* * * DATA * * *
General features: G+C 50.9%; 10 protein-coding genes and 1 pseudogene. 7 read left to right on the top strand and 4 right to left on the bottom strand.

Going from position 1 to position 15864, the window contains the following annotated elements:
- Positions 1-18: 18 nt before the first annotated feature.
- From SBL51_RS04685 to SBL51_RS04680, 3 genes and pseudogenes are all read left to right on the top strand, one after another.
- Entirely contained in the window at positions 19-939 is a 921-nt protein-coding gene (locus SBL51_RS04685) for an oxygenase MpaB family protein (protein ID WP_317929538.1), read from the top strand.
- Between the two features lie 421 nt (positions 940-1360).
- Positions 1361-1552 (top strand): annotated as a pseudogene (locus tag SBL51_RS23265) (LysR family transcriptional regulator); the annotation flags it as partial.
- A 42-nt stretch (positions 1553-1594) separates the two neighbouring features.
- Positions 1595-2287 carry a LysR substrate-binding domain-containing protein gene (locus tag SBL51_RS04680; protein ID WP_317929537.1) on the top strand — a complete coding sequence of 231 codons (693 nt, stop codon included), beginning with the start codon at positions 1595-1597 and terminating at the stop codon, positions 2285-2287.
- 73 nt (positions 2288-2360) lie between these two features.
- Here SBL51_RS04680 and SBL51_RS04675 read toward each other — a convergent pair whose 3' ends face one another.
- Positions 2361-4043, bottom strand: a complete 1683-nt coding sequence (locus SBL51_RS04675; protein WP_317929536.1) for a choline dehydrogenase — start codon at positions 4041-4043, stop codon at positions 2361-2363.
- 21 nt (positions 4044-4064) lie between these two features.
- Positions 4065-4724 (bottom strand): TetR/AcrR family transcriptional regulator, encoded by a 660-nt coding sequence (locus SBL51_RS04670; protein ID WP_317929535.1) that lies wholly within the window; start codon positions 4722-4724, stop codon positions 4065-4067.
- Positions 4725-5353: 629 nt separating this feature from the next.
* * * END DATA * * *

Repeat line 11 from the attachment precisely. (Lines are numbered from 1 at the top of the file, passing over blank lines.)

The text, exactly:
- Here SBL51_RS04680 and SBL51_RS04675 read toward each other — a convergent pair whose 3' ends face one another.